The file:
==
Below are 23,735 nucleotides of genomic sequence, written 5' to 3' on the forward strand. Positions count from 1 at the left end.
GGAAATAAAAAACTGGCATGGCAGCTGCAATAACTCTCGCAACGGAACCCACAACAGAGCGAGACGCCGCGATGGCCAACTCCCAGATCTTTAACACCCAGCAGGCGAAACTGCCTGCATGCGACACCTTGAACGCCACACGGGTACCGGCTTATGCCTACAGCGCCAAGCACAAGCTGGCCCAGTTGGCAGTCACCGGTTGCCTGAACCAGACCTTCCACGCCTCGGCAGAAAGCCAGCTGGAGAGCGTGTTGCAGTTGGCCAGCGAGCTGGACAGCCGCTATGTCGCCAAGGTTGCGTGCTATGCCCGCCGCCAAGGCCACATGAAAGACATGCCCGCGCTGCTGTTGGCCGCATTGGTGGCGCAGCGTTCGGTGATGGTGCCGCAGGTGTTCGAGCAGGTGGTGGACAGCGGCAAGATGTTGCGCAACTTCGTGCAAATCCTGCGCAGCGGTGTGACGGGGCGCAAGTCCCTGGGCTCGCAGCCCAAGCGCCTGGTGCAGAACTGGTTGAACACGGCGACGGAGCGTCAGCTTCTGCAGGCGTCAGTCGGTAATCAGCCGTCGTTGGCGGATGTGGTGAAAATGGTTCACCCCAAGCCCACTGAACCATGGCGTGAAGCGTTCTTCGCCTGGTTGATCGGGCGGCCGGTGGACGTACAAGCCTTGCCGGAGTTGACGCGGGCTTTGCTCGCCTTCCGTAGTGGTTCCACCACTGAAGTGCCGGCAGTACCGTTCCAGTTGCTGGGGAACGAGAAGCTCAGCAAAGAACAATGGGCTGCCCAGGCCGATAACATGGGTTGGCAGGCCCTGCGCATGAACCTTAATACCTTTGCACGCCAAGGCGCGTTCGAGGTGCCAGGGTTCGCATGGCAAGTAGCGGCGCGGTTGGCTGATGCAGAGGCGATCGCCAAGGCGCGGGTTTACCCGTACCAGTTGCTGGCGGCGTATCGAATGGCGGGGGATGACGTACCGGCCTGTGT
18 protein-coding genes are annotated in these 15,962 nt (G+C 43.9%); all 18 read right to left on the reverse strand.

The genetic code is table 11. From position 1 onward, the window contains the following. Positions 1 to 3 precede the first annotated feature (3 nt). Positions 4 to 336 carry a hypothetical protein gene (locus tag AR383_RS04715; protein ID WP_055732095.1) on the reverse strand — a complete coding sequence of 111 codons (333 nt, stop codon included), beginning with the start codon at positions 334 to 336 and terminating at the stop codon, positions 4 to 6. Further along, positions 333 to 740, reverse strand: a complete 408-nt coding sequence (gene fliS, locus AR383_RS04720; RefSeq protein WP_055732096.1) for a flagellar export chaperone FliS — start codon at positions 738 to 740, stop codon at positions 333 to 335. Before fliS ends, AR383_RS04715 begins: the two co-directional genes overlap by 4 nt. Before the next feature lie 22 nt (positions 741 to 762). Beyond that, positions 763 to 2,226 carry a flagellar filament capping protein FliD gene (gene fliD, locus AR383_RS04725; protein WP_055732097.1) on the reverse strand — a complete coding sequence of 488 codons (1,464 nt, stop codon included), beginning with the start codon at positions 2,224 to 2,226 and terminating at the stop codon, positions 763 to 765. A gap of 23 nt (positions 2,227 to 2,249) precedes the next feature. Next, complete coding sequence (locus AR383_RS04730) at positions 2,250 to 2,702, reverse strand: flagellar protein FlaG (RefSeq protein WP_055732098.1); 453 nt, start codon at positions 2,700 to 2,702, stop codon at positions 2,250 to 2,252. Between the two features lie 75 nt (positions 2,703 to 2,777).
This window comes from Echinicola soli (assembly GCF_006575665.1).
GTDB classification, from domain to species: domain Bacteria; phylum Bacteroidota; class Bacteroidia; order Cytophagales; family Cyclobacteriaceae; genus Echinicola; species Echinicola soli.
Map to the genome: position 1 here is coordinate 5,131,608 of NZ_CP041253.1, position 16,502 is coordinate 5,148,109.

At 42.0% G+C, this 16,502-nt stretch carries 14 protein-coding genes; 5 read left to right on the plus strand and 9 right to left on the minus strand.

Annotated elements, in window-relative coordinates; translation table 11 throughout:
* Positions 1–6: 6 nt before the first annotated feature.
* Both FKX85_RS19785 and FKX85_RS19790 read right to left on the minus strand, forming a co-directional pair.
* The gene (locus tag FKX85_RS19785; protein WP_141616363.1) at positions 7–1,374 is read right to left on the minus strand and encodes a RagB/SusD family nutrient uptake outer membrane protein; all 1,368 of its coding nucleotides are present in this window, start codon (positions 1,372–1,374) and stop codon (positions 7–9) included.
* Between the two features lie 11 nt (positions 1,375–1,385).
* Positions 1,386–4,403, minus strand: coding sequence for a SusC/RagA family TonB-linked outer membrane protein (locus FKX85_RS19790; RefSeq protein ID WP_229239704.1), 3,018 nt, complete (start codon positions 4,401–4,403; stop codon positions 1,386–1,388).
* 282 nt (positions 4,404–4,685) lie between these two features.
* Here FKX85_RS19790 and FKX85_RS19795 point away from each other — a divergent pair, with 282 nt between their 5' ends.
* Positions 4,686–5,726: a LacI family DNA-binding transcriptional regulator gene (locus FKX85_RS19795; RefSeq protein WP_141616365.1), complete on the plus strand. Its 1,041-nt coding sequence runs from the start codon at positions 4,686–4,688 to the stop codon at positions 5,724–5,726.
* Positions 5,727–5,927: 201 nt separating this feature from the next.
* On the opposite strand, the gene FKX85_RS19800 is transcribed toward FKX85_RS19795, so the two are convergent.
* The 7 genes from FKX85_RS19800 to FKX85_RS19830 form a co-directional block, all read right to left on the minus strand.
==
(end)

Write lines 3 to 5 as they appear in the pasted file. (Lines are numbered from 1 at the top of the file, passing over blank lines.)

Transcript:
18 protein-coding genes are annotated in these 15,962 nt (G+C 43.9%); all 18 read right to left on the reverse strand.

The genetic code is table 11. From position 1 onward, the window contains the following. Positions 1 to 3 precede the first annotated feature (3 nt). Positions 4 to 336 carry a hypothetical protein gene (locus tag AR383_RS04715; protein ID WP_055732095.1) on the reverse strand — a complete coding sequence of 111 codons (333 nt, stop codon included), beginning with the start codon at positions 334 to 336 and terminating at the stop codon, positions 4 to 6. Further along, positions 333 to 740, reverse strand: a complete 408-nt coding sequence (gene fliS, locus AR383_RS04720; RefSeq protein WP_055732096.1) for a flagellar export chaperone FliS — start codon at positions 738 to 740, stop codon at positions 333 to 335. Before fliS ends, AR383_RS04715 begins: the two co-directional genes overlap by 4 nt. Before the next feature lie 22 nt (positions 741 to 762). Beyond that, positions 763 to 2,226 carry a flagellar filament capping protein FliD gene (gene fliD, locus AR383_RS04725; protein WP_055732097.1) on the reverse strand — a complete coding sequence of 488 codons (1,464 nt, stop codon included), beginning with the start codon at positions 2,224 to 2,226 and terminating at the stop codon, positions 763 to 765. A gap of 23 nt (positions 2,227 to 2,249) precedes the next feature. Next, complete coding sequence (locus AR383_RS04730) at positions 2,250 to 2,702, reverse strand: flagellar protein FlaG (RefSeq protein WP_055732098.1); 453 nt, start codon at positions 2,700 to 2,702, stop codon at positions 2,250 to 2,252. Between the two features lie 75 nt (positions 2,703 to 2,777).
This window comes from Echinicola soli (assembly GCF_006575665.1).